“Menopause is the time that marks the end of your menstrual cycles. It’s diagnosed after you’ve gone 12 months without a menstrual period.”

At some point in every woman’s life, her ovaries stop producing eggs and her levels of the hormones estrogen and progesterone decline. Over time, what used to be monthly periods start happening less often. This process is called perimenopause, or the menopausal transition. When you’ve stopped menstruating for one complete year, you are said to be “postmenopausal” and no longer able to get pregnant.

Managing menopausal symptoms:

Most women go through menopause as a natural part of the aging process, right around age 51 on average — some sooner, some later. But if you’ve been diagnosed with breast cancer before menopause, some of your treatments could bring on menopause more quickly and more abruptly than you expected. This is called medical or surgical menopause or induced menopause.

Some breast cancer treatments can bring on menopause more abruptly than it would happen otherwise. Again, this is called medical menopause if it’s caused by medicines such as chemotherapy, or surgical menopause if it’s caused by removal of the ovaries. Medical menopause may be a temporary state that lasts while you’re in treatment and for some time afterwards, or it can be permanent. Surgical menopause is always permanent.

With medical and surgical menopause, the ovaries stop functioning and hormone levels fall right away (surgical menopause) or over a period of weeks or months (medical menopause) — not over a few years, as usually happens with natural menopause. The suddenness of surgical menopause can cause intense symptoms for younger premenopausal women. Medical menopause tends to feel more similar to natural menopause. However, the experience really depends on the individual woman.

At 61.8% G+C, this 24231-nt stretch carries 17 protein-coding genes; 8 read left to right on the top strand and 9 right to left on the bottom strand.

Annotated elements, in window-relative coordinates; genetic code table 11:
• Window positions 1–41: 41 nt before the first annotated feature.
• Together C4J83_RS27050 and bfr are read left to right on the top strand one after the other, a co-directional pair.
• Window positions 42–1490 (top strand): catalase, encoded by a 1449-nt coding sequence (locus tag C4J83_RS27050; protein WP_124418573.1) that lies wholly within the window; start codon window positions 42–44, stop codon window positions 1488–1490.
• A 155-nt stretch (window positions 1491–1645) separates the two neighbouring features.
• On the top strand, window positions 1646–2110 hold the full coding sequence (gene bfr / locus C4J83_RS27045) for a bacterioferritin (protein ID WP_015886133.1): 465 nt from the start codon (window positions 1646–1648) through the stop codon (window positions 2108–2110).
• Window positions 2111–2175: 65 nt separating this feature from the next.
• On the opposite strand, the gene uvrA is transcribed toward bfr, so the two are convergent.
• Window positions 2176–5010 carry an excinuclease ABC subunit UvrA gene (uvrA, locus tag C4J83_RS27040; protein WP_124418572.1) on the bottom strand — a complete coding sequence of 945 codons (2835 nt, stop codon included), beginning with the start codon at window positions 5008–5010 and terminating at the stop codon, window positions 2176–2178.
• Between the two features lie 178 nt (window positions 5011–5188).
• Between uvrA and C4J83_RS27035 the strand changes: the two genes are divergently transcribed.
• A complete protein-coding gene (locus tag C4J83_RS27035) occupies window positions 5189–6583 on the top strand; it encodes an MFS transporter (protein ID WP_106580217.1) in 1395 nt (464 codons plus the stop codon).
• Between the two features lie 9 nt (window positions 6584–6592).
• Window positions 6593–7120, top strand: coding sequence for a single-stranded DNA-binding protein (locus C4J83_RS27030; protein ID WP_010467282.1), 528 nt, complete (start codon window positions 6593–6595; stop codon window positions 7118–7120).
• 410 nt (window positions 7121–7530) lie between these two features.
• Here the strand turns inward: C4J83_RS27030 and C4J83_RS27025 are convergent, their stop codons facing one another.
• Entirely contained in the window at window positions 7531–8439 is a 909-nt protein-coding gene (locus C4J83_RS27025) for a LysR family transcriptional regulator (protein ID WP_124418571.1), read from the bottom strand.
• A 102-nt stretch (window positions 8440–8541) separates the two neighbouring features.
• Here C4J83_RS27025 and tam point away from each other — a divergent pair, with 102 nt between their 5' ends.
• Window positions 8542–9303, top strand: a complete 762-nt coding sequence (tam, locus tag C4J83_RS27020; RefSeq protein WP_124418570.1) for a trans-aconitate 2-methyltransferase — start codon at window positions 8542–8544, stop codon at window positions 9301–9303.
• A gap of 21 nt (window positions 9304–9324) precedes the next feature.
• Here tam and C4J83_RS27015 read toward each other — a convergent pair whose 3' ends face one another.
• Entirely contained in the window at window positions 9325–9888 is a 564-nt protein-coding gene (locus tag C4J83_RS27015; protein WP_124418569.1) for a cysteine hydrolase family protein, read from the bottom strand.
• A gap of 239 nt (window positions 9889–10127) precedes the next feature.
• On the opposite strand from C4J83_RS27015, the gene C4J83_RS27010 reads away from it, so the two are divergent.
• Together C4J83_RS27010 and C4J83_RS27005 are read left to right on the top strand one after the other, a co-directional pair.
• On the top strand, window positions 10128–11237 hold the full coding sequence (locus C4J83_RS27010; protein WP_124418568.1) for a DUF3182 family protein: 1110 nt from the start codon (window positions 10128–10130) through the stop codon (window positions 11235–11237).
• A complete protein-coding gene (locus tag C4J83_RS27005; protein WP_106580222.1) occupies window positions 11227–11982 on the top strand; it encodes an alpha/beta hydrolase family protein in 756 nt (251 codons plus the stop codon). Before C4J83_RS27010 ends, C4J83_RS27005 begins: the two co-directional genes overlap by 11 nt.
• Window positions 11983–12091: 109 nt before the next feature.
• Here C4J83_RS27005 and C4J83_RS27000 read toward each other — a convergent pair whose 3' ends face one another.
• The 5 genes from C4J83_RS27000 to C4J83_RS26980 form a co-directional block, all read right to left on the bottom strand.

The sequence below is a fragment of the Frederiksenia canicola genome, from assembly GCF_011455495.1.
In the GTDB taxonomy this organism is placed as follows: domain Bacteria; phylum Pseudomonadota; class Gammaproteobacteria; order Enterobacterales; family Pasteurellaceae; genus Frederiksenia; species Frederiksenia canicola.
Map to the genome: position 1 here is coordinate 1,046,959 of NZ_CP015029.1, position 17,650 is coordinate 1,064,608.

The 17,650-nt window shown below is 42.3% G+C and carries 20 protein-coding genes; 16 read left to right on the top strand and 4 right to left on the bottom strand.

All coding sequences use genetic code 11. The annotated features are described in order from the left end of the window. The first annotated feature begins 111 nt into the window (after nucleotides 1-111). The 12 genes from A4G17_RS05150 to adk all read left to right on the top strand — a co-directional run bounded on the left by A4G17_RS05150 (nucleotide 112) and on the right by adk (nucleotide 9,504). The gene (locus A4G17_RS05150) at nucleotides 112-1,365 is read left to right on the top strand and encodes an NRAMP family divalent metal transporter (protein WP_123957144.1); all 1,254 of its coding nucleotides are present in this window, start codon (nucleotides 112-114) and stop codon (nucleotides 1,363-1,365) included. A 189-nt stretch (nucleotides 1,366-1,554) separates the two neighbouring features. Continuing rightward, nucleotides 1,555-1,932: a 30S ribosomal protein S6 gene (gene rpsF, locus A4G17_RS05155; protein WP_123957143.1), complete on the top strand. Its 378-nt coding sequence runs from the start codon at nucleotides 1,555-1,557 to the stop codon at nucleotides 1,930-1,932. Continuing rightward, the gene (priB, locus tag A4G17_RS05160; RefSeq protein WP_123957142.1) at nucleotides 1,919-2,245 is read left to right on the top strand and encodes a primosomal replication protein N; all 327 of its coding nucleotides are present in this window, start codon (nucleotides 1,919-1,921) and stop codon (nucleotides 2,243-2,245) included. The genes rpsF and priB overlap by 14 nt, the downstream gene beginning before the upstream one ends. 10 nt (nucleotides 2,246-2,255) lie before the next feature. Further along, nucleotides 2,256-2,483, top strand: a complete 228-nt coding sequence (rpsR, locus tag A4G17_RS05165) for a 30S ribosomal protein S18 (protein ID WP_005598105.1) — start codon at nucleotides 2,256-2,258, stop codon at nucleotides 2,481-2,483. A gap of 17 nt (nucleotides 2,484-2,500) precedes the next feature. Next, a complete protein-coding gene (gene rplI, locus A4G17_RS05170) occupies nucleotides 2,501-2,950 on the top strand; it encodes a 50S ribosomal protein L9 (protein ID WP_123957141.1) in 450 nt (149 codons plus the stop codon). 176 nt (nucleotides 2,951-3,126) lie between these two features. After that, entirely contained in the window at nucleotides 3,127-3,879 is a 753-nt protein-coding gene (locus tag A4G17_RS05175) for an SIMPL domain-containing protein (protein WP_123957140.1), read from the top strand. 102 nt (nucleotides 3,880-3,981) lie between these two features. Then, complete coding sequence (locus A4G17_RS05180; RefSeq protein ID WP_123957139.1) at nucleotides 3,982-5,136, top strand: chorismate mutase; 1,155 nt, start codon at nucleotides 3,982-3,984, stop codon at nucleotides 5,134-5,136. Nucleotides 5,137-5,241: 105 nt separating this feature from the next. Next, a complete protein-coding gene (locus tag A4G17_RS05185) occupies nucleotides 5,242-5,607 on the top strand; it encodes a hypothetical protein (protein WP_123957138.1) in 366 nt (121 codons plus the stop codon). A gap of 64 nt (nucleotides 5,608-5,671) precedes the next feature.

Symptoms of menopause:

In the months or years leading up to menopause (perimenopause), you might experience these signs and symptoms: • Irregular periods • Vaginal dryness • Hot flashes • Chills • Night sweats • Sleep problems • Mood changes • Weight gain and slowed metabolism • Thinning hair and dry skin • Loss of breast fullness Symptoms and signs, including changes in menstruation can vary among women. Presumably, you’ll experience some irregularity in your periods before they end. Skipping periods during perimenopause is common and predictable. Symptoms may come on more quickly than they would with a more gradual natural menopause. Although these symptoms can be painful for anyone, they can be particularly hard to deal with if you’re in your 20s, 30s or early 40s and now find yourself “feeling menopausal”

a good 10 to 20 years before you expected. For younger women who have their ovaries removed, which reduces hormone levels literally overnight, menopausal symptoms can be particularly intense. Early menopause also can raise concerns about the longer-term effects of spending more years without estrogen, such as bone loss.